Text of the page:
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Mortgage giants Fannie Mae and Freddie Mac are reminding loan servicers that homeowners affected by wildfires in Hawaii may be eligible for up to 12 months of forbearance, while the Department of Housing and Urban Development has instituted a 90-day moratorium on foreclosures of Federal Housing Administration mortgages in the affected areas.
Fannie Mae has authorized mortgage servicers to offer up to 90 days of forbearance to homeowners they believe were affected, even if they haven’t been able to establish contact with them.
“Once feasible, we encourage homeowners facing hardship due to the wildfires to contact their mortgage servicer to discuss forbearance options as soon as possible,” Fannie Mae Chief Credit Officer Cyndi Danko said in a statement.
At least 99 people have been confirmed dead and more than 2,200 structures were destroyed in the wildfire that broke out on Aug. 8, with the historic community of Lahaina in western Maui among the locations hardest hit, Hawaii Gov. Josh Green told CNN Monday.
HUD also advised homeowners affected by the disaster to contact their mortgage or loan servicer for assistance. FHA homeowners can call the FHA Resource Center at 800-304-9320 for additional information or visit the FHA Disaster Relief site.
HUD-approved housing counseling agencies are ready to help those impacted by natural disasters to obtain assistance by calling 800-569-4287. Homeowners do not have to have an FHA-insured mortgage to meet with a HUD-approved housing counseling agency, which do not charge fees for foreclosure prevention counseling.
Fannie Mae offers disaster recovery counseling from HUD-approved housing counselors at Money Management International by dialing 855-437-3243 or by requesting an appointment through Fannie Mae’s website.
Freddie Mac provides information on recovering from a natural disaster, including frequently asked questions related to disaster and mortgage relief, online at My Home by Freddie Mac.
Once they’re back on their feet and are able to exit forbearance, Freddie Mac said homeowners can get current on their mortgages by making a lump sum payment. Or they can request a repayment plan that allows them to pay a little more each month to make up for missed payments, or defer missed payments to the end of their mortgage term without incurring extra interest charges or penalties.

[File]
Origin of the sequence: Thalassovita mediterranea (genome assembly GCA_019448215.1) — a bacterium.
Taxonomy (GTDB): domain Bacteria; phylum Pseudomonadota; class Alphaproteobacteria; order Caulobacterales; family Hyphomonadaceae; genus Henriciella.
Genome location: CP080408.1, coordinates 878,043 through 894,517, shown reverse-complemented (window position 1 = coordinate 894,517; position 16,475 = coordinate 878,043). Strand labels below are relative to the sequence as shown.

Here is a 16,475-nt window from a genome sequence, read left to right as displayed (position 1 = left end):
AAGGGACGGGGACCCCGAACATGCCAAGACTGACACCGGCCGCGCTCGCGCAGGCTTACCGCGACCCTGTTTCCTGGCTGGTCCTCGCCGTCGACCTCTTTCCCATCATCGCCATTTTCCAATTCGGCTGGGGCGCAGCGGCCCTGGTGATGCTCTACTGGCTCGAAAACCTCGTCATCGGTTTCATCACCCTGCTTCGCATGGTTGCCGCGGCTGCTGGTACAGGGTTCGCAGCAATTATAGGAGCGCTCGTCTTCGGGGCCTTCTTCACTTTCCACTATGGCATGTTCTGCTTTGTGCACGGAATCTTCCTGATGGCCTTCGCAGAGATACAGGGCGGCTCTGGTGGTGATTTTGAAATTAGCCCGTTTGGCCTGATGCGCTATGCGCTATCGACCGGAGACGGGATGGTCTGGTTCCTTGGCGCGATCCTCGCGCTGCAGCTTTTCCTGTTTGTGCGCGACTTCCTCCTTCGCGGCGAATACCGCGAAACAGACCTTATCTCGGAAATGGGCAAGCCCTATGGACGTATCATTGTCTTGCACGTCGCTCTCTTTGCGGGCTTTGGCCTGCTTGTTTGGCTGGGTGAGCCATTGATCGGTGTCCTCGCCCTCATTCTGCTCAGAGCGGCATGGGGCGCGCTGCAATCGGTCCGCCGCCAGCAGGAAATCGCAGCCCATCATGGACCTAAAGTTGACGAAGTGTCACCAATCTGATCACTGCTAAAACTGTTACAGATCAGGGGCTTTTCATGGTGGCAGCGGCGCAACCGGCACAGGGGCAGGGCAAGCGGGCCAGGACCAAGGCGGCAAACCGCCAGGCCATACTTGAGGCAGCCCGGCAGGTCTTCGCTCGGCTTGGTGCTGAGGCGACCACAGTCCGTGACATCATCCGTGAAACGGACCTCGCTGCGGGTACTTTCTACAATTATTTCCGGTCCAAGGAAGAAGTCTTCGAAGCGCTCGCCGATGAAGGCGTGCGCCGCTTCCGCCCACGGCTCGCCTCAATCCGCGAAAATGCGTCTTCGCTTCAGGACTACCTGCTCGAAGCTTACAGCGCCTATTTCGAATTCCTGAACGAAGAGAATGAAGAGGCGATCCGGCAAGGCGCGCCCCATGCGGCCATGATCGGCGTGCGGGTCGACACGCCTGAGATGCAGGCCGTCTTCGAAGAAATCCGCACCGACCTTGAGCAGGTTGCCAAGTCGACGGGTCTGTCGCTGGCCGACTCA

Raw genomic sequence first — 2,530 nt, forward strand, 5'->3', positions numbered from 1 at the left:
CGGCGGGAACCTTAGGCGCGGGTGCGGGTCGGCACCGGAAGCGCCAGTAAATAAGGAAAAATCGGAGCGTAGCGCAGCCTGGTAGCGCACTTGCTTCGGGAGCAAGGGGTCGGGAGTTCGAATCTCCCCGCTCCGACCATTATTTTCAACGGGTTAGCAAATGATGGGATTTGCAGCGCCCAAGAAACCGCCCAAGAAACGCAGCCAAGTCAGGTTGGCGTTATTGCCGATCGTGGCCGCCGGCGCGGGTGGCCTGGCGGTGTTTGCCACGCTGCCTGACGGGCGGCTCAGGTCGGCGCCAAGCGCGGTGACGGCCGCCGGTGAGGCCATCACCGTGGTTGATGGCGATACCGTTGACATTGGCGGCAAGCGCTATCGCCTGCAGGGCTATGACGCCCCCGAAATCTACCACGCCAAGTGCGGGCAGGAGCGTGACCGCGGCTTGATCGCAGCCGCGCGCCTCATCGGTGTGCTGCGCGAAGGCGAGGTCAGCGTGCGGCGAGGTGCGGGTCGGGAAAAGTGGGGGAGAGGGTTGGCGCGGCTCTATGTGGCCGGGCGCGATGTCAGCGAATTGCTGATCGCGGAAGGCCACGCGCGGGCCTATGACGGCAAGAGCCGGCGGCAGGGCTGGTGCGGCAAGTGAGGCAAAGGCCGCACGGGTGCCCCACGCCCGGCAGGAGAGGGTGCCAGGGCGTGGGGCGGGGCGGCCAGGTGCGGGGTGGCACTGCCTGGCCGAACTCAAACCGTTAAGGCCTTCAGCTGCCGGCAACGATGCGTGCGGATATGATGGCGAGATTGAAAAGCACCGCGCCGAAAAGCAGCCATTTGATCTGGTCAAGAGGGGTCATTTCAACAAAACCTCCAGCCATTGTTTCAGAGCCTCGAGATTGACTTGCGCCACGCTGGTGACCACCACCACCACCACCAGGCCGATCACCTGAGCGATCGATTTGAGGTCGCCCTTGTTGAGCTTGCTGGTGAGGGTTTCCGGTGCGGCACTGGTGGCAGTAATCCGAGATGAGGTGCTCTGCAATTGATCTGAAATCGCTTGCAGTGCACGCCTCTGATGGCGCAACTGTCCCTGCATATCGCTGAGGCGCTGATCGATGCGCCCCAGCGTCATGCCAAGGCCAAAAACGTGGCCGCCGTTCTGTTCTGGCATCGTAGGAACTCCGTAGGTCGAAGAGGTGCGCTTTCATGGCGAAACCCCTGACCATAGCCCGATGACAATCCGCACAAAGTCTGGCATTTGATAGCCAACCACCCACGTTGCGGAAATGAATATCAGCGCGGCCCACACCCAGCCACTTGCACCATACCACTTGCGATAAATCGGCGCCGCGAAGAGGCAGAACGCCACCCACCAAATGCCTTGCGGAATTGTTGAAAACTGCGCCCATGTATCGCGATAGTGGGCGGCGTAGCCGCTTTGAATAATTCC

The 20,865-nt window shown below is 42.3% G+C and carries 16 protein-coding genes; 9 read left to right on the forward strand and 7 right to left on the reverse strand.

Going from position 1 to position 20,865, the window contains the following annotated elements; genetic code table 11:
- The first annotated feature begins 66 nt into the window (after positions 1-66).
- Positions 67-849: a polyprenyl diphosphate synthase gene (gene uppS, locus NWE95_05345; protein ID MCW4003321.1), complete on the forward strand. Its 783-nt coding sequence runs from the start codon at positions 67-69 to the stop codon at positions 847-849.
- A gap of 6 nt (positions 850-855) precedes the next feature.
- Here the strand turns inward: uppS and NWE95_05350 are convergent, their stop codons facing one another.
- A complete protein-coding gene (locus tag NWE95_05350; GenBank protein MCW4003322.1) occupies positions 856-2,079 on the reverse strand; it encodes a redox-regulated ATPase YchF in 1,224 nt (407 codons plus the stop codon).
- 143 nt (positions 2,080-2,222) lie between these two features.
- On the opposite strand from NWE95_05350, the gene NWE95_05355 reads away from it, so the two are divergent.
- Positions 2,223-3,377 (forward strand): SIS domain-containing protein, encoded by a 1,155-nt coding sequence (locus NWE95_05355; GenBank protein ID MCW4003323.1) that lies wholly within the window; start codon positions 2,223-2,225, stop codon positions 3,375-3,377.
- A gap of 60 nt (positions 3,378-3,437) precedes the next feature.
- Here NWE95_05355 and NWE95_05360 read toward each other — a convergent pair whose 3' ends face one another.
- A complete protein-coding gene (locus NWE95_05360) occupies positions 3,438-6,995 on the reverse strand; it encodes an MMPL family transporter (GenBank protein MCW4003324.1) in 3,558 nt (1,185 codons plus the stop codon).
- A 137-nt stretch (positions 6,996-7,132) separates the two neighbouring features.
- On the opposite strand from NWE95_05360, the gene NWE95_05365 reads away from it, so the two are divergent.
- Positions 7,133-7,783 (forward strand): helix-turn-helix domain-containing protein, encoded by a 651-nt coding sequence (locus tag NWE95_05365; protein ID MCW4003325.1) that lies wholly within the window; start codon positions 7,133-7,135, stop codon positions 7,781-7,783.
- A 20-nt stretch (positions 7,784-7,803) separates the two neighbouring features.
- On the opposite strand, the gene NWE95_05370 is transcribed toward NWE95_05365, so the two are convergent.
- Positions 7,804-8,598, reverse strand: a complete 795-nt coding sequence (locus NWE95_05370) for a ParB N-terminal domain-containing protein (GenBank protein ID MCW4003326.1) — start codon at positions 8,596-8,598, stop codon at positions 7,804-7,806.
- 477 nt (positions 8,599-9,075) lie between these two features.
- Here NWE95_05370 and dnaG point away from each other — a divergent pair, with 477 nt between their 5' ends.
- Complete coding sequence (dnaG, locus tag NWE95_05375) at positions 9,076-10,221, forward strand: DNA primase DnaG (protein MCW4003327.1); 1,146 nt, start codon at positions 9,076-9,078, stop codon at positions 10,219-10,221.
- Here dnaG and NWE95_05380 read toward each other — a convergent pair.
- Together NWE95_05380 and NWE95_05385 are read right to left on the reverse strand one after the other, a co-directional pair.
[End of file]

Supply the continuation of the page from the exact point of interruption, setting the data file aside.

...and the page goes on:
“Once out of harm’s way, Freddie Mac and our partners stand ready to provide immediate mortgage relief to individuals and families impacted by these terrible wildfires,” Freddie Mac’s Bill Maguire said, in a statement.
HUD’s Section 203(k) loan program can help victims finance the purchase or refinance of a house along with its repair through a single mortgage. Homeowners can also finance the rehabilitation of their existing homes if damaged.
The Federal Emergency Management Agency (FEMA) is providing financial assistance and direct services to individuals and households that’s available through staff who are visiting American Red Cross shelters, or by visiting disasterassistance.gov, by calling the disaster assistance helpline at 800-621-3362 or using the FEMA mobile app.
FEMA is seeking to dispel rumors and assure residents that the agency will not confiscate their property if it’s deemed unlivable.
“FEMA cannot seize your property or land,” the agency said on a “rumor control” landing page. “Applying for disaster assistance does not grant FEMA or the federal government authority or ownership of your property or land.”
The Hawai’i Housing Finance and Development Corporation (HHFDC) has launched a fire relief housing program to connect Maui residents affected by the recent wildfires with property owners who can provide rooms, houses and other temporary accommodations.
Property owners can make housing available and displaced residents can apply for help on the Hawai’i Fire Relief Housing Program landing page, or by calling 808-587-0469 between 8 a.m. to 8 p.m.
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